June 22, 2006
We have heard many times that the vast majority of Muslims in the West are decent, law-abiding citizens who do not engage in jihad terrorism. That is manifestly true: most Muslims in the West are not engaging in terrorist activity. Many no doubt have no intention of ever doing so. But the recent arrests in Canada have raised questions about to what extent Muslims in Canada and other Western countries who are not engaging in terrorist plotting actually disapprove of such plotting – and how many passively allow it to continue under their noses either out of fear or because the ideological kinship between them and the plotters is closer than most Western authorities would like to believe.
In a meeting with the Canadian Security Intelligence Service and the Royal Canadian Mounted Police just after the arrests, one Canadian Muslim leader asked Canadian officials why they hadn’t informed Muslim leaders about the plot, so that those leaders could have stopped it.
But there is mounting evidence that many Canadian Muslims did know – and yet did nothing to notify Canadian authorities of the plot. The Toronto Star reports that another suspect, Qayyum Abdul Jamal, actively spread the jihad ideology at the Ar-Rahman Islamic Center for Islamic Education in southern Ontario. Indeed, his “outspoken Wahhabist views” had “alarmed” some of the directors of the Islamic center. But by the account of mosque officials, because Jamal unlocked the mosque for daily prayers and they valued his services as a caretaker, they did nothing to stop his preaching. The Washington Post reports unironically: “He cleaned the rugs and took out the trash at the mosque. For those services, the directors tolerated his vitriolic speeches that portrayed Muslims as oppressed by the West, according to people familiar with the mosque.” No mainstream media outlet seems to have asked Ar-Rahman Islamic Center officials why they thought taking out the trash was a sufficient counterbalance to preaching hatred and violence. Sidestepping the fact that Jamal had been allowed to preach freely, Center Imam Qamrul Khanson said of those arrested: “I will say that they were steadfast, religious people. There’s no doubt about it. But here we always preach peace and moderation.”
Yet another imam in Toronto, Sayyid Ahmed Amiruddin, noted that three of the plotters, Saad Khalid, Zakaria Amara and Fahim Ahmad, “would enter into the mosque to pray, and they would pray in a very aggressive manner, and they would come in military fatigues and military touques and stuff. It looked to me that they were watching a lot of those Chechnyan jihad videos online and stuff.” Amiruddin said that they were influenced by jihadist material from Saudi Arabia, including Qur’ans with inflammatory explanatory notes: “In the back of these Qur'ans that are being published in Saudi Arabia, you have basically essays on the need for offensive jihad and the legitimacy of offensive jihad and things like that. Very alarming stuff."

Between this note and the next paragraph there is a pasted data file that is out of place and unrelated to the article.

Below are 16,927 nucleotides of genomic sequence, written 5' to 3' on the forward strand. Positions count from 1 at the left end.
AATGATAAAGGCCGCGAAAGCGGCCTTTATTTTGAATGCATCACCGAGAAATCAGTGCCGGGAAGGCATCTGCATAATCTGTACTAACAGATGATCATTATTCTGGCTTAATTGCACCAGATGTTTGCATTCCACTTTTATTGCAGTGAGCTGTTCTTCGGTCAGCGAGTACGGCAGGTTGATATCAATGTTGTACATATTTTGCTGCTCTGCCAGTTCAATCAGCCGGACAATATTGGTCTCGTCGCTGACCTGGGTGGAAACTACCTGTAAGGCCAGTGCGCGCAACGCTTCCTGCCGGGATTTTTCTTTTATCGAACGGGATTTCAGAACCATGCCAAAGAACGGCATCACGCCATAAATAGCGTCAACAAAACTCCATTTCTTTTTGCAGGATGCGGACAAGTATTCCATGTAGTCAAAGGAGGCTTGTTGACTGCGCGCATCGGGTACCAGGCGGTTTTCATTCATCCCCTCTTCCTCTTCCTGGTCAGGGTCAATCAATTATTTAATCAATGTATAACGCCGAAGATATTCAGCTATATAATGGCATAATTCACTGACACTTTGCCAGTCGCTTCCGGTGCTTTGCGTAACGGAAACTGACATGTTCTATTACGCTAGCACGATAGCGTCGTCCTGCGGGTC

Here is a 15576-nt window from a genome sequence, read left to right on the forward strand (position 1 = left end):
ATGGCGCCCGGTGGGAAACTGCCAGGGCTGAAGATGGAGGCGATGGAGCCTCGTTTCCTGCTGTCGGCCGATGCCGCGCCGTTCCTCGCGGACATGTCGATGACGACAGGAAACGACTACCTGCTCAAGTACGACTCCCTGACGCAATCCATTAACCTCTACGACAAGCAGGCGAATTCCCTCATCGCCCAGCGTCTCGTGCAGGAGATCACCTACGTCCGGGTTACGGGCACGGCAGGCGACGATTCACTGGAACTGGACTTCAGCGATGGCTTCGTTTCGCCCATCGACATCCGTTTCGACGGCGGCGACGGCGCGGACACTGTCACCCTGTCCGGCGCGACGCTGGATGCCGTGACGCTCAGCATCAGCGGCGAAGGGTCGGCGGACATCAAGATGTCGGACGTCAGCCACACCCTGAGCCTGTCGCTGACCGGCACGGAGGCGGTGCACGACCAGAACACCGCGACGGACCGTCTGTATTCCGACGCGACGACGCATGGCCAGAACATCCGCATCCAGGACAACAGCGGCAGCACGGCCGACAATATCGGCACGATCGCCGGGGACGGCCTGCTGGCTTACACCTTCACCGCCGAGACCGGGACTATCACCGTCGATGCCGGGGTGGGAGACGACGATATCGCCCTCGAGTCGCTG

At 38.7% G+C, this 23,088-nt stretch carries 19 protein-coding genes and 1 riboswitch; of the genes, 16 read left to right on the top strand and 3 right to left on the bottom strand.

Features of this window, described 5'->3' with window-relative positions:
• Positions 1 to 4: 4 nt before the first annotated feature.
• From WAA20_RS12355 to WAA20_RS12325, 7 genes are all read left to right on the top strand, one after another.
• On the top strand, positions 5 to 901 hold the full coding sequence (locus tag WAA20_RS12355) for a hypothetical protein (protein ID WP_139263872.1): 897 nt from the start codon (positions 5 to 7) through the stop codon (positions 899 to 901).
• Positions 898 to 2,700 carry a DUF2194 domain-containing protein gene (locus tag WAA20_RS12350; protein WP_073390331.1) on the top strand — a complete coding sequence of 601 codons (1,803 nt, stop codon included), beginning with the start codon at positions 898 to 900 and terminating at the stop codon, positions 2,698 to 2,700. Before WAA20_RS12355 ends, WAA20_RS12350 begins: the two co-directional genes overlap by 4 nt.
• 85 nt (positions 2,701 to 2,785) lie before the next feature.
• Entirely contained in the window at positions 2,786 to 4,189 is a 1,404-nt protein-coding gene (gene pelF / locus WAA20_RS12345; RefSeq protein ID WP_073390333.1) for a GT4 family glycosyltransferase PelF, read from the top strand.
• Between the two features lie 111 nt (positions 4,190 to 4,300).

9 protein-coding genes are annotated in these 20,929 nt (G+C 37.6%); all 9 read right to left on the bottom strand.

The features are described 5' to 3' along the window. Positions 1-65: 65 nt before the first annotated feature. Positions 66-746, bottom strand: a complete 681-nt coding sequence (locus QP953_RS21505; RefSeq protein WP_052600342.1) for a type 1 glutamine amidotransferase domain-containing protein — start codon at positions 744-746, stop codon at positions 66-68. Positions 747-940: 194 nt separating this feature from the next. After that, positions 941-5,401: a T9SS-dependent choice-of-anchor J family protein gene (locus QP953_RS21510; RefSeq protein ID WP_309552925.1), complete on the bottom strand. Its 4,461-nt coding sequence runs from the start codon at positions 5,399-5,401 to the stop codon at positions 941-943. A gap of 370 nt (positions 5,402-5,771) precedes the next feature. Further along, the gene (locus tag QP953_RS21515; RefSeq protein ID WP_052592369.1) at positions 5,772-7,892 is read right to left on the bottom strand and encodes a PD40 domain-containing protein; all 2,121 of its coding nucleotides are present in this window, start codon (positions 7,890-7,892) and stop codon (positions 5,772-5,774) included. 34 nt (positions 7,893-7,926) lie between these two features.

According to the CBC, “Amiruddin said many mainstream Muslim organizations in Canada are really part of the problem, standing by as extremist propaganda spreads in the mosques.” But while Amiruddin points out that these young men would attempt to win others over to their point of view, he says nothing about having done anything to stop them, or about resisting jihadist recruitment in general -- much less working with authorities to help them apprehend jihadists.
Also according to the Star, some of the plotters belonged to a school Muslim association in which they “discussed at an association gathering whether suicide bombing was permissible in Islam. Their views were so violent that the other association members threatened to have them banned.” But they apparently did not actually have them banned, or alert anyone to their violent views.
Likewise another Toronto Muslim, Mohammed Robert Heft. Heft said that one of the plotters, Fahim Ahmad, “believed the 19 people involved in the World Trade Center bombings were martyrs and he was handing out DVDs openly of wills and testimonies of those 19 people suggesting what they did was right.” According to the CBC, Heft asserted that “a lot of young Muslims are angry and extremism is prevalent in the Toronto area.” Heft claimed that he was dedicated to combating this “extremism”: “For the last two years I’ve been involved in this mentality. I was dealing with it on a grassroots level. All it takes is a little education and sorting out who to take religion from.” Yet he too apparently did nothing to alert Canadian authorities to Ahmad’s views.
And after all this, Canadian Muslim leaders complain that authorities did not go to them.
Canadian authorities, and officials in all Western countries, have been supine in the face of all this kind of thing for far too long. The jihad arrests in Canada should focus scrutiny not on the alleged misbehavior of Canadian law enforcement officials, but on the Muslim communities tolerance of the jihadist evil they profess to abhor. Law enforcement authorities in the West should call Muslim communities in their countries to account on this, and quickly -- or risk the successful execution of a jihad plot planned and executed under the noses of silent and supposedly moderate Western Muslims.
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Robert Spencer is a scholar of Islamic history, theology, and law and the director of Jihad Watch. He is the author of five books, seven monographs, and hundreds of articles about jihad and Islamic terrorism, including Islam Unveiled: Disturbing Questions About the World’s Fastest Growing Faith and The Politically Incorrect Guide to Islam (and the Crusades). He is also an Adjunct Fellow with the Free Congress Foundation.